Why I Love Working With Angry Teenagers
Being a teenager is often hard and confusing. So is parenting a teenager. If you find yourself wondering why your teen is so angry, you are not alone.
Someone recently asked me about my work as a therapist, curious about the types of clients I see. I mentioned I especially like working with teenagers, and impulsively added, “the angrier the better.” It got me thinking about why I have such a soft spot for angry teens. I think part of it is that anger is a change-oriented emotion–it implies, “Something is wrong!” Teens often blame others for their anger, or misunderstand what a healthy change would be, but that’s OK! I can work with that!
I try to be up front when talking to parents who are struggling with angry teens: I have an unfair advantage here. Your teen will probably be more polite, forthcoming, and cooperative with me than with you. I might make an observation you’ve shared with them a hundred times, and they’ll act like I’m the first person to notice it. I see this as part of the very specific relationship I have as a therapist with my young clients. Although I bring warmth and caring curiosity to my client relationships, there’s also a professional distance that makes it feel safer for them to share with me. I’m not the parent who sees them every day, has loved them forever, and has ideas and hopes for their future. Taking the risk of upsetting me, disappointing me, or shocking me is far less intimidating than taking those same risks with you.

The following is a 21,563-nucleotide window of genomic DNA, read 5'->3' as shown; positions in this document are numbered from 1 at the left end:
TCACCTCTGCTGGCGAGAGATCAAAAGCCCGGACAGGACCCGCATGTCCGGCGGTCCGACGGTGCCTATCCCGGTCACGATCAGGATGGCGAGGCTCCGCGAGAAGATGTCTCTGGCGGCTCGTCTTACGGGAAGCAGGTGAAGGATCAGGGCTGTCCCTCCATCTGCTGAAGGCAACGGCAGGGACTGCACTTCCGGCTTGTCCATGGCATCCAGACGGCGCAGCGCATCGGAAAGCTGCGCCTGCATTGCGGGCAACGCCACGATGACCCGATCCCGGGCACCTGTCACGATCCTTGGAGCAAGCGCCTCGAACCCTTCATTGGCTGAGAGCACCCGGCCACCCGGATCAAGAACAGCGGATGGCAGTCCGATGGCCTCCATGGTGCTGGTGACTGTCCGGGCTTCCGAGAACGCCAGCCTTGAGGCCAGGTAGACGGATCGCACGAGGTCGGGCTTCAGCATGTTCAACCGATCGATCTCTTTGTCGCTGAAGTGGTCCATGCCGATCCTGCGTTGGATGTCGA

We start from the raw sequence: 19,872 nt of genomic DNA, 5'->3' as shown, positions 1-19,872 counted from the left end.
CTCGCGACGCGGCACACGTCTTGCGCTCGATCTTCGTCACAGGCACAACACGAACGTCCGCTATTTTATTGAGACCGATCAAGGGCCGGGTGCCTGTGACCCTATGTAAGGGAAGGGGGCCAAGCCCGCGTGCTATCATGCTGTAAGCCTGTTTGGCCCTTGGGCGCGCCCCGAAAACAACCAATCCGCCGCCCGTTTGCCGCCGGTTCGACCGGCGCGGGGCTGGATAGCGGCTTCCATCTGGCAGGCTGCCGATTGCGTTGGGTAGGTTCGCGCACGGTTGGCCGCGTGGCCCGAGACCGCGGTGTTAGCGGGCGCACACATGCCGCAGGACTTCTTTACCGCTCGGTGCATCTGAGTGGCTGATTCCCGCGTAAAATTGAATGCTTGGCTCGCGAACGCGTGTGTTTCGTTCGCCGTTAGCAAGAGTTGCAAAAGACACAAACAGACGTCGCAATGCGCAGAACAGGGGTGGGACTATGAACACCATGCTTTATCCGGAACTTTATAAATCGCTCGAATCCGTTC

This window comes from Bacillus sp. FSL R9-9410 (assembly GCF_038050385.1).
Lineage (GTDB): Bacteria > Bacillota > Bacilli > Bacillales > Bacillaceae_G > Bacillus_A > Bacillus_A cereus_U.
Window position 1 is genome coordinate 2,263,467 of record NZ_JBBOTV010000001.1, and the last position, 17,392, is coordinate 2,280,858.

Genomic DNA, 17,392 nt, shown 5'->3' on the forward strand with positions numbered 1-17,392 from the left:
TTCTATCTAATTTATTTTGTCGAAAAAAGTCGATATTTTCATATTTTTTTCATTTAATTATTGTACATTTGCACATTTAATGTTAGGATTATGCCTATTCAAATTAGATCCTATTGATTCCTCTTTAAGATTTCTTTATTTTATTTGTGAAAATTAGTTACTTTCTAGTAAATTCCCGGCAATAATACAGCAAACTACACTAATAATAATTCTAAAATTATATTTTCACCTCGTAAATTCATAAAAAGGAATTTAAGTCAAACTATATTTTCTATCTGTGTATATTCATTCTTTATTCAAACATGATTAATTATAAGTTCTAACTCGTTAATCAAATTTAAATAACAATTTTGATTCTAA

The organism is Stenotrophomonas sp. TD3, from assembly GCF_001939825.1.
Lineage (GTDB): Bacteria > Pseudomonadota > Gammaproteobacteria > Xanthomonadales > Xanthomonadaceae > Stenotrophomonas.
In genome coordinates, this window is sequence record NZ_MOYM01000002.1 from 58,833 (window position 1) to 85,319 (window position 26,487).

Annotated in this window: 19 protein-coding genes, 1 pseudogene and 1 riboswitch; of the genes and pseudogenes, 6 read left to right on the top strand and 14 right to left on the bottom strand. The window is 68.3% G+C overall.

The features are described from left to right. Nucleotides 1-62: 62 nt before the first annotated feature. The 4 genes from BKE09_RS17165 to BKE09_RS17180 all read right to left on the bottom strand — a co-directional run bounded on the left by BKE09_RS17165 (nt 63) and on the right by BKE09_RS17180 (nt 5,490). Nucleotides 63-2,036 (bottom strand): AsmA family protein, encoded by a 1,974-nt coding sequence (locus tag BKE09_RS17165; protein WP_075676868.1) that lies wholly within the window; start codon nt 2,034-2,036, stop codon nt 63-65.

So, what do I do with angry teens? My first step is to get them telling the story of their anger–how do they understand it? where do they think it’s coming from? how is this anger different from when they were younger? what is it trying to express in aggression, tears, or screams that they can’t easily put into words? how do they feel about their anger? And once we can get a vocabulary for how this particular teen experiences their own anger, we can begin dismantling the wall of inaccurate assumptions, unspoken questions, and unhealthy habits they may have built up in response to it.
Sometimes intense anger can indicate depression. Sometimes it’s about a traumatic experience or loss. Sometimes it’s a reaction to the numerous challenges of adolescence. Whatever underlies the anger, I have yet to meet an angry teen who didn’t, deep down, want some type of change in their relationship to or expression of anger. I enjoy providing a safe place for angry teens to explore and understand their anger, and begin to feel better.